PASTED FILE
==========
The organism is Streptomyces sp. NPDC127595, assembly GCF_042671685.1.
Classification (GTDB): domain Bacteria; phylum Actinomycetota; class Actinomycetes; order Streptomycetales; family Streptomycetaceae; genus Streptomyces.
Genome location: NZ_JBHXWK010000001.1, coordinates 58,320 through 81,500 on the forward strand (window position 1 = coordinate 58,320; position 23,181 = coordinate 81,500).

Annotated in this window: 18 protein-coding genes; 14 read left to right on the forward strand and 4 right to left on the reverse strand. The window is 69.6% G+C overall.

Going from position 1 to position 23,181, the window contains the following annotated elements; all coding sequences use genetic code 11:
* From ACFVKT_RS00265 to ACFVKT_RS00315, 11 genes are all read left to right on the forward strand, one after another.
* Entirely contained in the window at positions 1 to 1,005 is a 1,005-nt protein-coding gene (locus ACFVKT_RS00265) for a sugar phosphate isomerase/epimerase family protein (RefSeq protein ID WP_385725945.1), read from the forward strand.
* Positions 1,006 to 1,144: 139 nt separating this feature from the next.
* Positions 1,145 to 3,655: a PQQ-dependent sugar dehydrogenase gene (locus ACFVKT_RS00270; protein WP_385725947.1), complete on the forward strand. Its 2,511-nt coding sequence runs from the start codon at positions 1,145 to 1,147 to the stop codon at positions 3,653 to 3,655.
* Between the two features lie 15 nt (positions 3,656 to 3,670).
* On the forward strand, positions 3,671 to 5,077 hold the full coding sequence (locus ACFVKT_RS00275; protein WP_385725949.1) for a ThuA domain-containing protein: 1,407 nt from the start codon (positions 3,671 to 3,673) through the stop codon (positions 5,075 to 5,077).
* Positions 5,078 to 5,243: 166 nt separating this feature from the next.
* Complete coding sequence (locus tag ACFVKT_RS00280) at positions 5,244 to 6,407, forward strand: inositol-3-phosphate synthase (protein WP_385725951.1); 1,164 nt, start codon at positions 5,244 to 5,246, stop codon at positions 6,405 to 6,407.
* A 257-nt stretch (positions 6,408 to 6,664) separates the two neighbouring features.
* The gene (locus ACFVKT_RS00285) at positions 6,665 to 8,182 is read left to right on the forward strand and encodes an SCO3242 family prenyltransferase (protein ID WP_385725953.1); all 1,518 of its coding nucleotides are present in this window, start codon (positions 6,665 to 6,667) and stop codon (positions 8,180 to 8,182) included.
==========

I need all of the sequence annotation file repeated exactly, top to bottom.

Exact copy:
The organism is Streptomyces sp. NPDC127595, assembly GCF_042671685.1.
Classification (GTDB): domain Bacteria; phylum Actinomycetota; class Actinomycetes; order Streptomycetales; family Streptomycetaceae; genus Streptomyces.
Genome location: NZ_JBHXWK010000001.1, coordinates 58,320 through 81,500 on the forward strand (window position 1 = coordinate 58,320; position 23,181 = coordinate 81,500).

Annotated in this window: 18 protein-coding genes; 14 read left to right on the forward strand and 4 right to left on the reverse strand. The window is 69.6% G+C overall.

Going from position 1 to position 23,181, the window contains the following annotated elements; all coding sequences use genetic code 11:
* From ACFVKT_RS00265 to ACFVKT_RS00315, 11 genes are all read left to right on the forward strand, one after another.
* Entirely contained in the window at positions 1 to 1,005 is a 1,005-nt protein-coding gene (locus ACFVKT_RS00265) for a sugar phosphate isomerase/epimerase family protein (RefSeq protein ID WP_385725945.1), read from the forward strand.
* Positions 1,006 to 1,144: 139 nt separating this feature from the next.
* Positions 1,145 to 3,655: a PQQ-dependent sugar dehydrogenase gene (locus ACFVKT_RS00270; protein WP_385725947.1), complete on the forward strand. Its 2,511-nt coding sequence runs from the start codon at positions 1,145 to 1,147 to the stop codon at positions 3,653 to 3,655.
* Between the two features lie 15 nt (positions 3,656 to 3,670).
* On the forward strand, positions 3,671 to 5,077 hold the full coding sequence (locus ACFVKT_RS00275; protein WP_385725949.1) for a ThuA domain-containing protein: 1,407 nt from the start codon (positions 3,671 to 3,673) through the stop codon (positions 5,075 to 5,077).
* Positions 5,078 to 5,243: 166 nt separating this feature from the next.
* Complete coding sequence (locus tag ACFVKT_RS00280) at positions 5,244 to 6,407, forward strand: inositol-3-phosphate synthase (protein WP_385725951.1); 1,164 nt, start codon at positions 5,244 to 5,246, stop codon at positions 6,405 to 6,407.
* A 257-nt stretch (positions 6,408 to 6,664) separates the two neighbouring features.
* The gene (locus ACFVKT_RS00285) at positions 6,665 to 8,182 is read left to right on the forward strand and encodes an SCO3242 family prenyltransferase (protein ID WP_385725953.1); all 1,518 of its coding nucleotides are present in this window, start codon (positions 6,665 to 6,667) and stop codon (positions 8,180 to 8,182) included.